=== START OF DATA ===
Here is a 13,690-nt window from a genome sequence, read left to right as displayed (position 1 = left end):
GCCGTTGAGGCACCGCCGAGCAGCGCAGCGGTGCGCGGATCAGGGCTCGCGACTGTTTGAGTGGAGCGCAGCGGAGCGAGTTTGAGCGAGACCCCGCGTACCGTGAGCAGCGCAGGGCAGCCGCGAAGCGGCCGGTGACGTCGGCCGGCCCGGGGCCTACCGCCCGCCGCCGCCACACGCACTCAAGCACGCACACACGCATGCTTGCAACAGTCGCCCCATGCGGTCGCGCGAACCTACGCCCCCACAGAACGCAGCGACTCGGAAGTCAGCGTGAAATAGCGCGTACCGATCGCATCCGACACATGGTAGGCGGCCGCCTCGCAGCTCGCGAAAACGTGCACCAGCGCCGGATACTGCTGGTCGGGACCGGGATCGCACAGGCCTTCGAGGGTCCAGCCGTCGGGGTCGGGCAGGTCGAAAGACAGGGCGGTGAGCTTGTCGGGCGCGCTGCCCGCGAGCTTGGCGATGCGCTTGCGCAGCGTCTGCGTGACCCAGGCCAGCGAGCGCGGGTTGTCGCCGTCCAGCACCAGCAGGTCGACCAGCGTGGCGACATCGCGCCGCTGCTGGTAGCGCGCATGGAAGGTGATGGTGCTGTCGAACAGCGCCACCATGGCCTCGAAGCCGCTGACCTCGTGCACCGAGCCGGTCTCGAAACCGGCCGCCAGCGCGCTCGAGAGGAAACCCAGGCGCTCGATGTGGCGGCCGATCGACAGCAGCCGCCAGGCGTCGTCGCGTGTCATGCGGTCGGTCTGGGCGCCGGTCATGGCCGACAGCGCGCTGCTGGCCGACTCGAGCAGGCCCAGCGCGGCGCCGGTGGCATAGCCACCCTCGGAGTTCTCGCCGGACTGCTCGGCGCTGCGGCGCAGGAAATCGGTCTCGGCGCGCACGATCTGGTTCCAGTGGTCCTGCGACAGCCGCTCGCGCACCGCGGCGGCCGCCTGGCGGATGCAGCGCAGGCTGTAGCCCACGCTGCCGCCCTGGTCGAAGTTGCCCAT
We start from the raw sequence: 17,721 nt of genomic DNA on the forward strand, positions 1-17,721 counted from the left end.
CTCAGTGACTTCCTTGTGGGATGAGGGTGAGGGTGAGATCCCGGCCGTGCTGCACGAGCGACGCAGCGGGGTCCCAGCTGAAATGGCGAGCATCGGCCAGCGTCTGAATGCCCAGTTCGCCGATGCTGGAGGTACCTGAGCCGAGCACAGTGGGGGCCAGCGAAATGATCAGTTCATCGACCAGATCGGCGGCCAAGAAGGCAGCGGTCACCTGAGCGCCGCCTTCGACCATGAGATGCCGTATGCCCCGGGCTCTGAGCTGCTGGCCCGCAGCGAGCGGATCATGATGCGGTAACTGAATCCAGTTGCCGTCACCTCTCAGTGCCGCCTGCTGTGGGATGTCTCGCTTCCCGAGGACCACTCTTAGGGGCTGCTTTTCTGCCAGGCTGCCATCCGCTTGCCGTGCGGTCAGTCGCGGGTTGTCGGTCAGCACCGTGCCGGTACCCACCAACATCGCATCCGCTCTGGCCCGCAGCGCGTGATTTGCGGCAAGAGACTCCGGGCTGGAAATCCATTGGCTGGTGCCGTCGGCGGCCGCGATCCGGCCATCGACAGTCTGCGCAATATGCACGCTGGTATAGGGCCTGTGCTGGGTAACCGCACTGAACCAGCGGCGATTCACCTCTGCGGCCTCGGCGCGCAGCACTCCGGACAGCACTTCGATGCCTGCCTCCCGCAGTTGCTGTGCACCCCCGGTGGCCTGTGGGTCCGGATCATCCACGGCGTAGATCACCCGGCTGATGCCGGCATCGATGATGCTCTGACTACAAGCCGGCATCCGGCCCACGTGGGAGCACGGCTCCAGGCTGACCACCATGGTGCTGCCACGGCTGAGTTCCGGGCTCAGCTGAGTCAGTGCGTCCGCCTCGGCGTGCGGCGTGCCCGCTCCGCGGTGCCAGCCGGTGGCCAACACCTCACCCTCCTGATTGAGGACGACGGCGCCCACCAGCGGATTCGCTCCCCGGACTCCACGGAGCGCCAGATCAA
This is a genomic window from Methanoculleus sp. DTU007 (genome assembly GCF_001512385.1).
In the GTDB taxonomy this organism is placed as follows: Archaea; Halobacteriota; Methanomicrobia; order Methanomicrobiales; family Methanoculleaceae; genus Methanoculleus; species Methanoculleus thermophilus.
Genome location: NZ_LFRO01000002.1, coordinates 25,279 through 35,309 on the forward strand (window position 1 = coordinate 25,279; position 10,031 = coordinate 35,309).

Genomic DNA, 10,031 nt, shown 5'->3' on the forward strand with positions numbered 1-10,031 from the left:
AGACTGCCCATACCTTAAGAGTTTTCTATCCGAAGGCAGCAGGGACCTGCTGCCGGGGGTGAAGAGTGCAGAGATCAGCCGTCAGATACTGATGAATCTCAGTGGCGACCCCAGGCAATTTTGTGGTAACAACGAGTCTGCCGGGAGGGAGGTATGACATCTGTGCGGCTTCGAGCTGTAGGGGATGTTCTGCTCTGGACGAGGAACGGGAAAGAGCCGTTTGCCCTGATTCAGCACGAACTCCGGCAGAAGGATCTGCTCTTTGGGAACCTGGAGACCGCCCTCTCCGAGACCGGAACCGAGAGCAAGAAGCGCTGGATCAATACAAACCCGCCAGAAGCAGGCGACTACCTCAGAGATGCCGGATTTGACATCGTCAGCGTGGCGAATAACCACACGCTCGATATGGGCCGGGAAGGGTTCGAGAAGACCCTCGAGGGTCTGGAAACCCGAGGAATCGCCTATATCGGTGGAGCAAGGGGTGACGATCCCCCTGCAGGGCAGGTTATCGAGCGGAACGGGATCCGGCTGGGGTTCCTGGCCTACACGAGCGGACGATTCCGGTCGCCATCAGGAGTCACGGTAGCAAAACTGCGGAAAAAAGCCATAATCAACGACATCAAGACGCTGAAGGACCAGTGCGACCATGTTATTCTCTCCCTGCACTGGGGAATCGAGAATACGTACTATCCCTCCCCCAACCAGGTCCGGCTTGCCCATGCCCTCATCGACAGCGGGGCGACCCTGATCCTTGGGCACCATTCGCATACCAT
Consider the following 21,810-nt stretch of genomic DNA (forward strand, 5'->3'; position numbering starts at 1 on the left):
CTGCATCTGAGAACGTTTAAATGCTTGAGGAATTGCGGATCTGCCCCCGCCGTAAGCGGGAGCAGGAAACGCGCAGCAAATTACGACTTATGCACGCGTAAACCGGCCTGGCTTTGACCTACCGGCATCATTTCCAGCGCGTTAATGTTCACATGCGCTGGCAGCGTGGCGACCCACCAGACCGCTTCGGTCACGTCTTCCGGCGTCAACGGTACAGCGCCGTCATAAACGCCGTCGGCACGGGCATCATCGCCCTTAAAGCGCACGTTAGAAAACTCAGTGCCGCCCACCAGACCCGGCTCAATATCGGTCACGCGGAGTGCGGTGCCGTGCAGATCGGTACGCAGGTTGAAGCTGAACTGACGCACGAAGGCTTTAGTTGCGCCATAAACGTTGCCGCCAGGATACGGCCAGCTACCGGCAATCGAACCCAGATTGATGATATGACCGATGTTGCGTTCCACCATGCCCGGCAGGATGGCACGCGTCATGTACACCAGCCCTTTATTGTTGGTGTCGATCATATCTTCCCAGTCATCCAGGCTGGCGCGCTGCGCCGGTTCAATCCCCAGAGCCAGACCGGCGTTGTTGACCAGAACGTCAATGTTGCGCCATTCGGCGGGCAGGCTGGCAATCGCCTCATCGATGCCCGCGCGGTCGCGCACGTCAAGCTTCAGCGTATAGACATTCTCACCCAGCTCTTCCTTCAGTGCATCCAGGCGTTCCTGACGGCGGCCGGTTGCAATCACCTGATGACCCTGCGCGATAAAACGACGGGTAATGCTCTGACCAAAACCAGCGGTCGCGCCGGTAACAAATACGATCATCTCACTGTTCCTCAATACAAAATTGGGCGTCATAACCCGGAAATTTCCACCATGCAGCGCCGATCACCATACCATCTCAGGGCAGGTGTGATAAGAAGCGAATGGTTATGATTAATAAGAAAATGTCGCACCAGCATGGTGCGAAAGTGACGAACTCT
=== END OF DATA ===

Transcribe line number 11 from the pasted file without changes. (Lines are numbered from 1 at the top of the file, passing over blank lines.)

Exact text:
CTGCATCTGAGAACGTTTAAATGCTTGAGGAATTGCGGATCTGCCCCCGCCGTAAGCGGGAGCAGGAAACGCGCAGCAAATTACGACTTATGCACGCGTAAACCGGCCTGGCTTTGACCTACCGGCATCATTTCCAGCGCGTTAATGTTCACATGCGCTGGCAGCGTGGCGACCCACCAGACCGCTTCGGTCACGTCTTCCGGCGTCAACGGTACAGCGCCGTCATAAACGCCGTCGGCACGGGCATCATCGCCCTTAAAGCGCACGTTAGAAAACTCAGTGCCGCCCACCAGACCCGGCTCAATATCGGTCACGCGGAGTGCGGTGCCGTGCAGATCGGTACGCAGGTTGAAGCTGAACTGACGCACGAAGGCTTTAGTTGCGCCATAAACGTTGCCGCCAGGATACGGCCAGCTACCGGCAATCGAACCCAGATTGATGATATGACCGATGTTGCGTTCCACCATGCCCGGCAGGATGGCACGCGTCATGTACACCAGCCCTTTATTGTTGGTGTCGATCATATCTTCCCAGTCATCCAGGCTGGCGCGCTGCGCCGGTTCAATCCCCAGAGCCAGACCGGCGTTGTTGACCAGAACGTCAATGTTGCGCCATTCGGCGGGCAGGCTGGCAATCGCCTCATCGATGCCCGCGCGGTCGCGCACGTCAAGCTTCAGCGTATAGACATTCTCACCCAGCTCTTCCTTCAGTGCATCCAGGCGTTCCTGACGGCGGCCGGTTGCAATCACCTGATGACCCTGCGCGATAAAACGACGGGTAATGCTCTGACCAAAACCAGCGGTCGCGCCGGTAACAAATACGATCATCTCACTGTTCCTCAATACAAAATTGGGCGTCATAACCCGGAAATTTCCACCATGCAGCGCCGATCACCATACCATCTCAGGGCAGGTGTGATAAGAAGCGAATGGTTATGATTAATAAGAAAATGTCGCACCAGCATGGTGCGAAAGTGACGAACTCT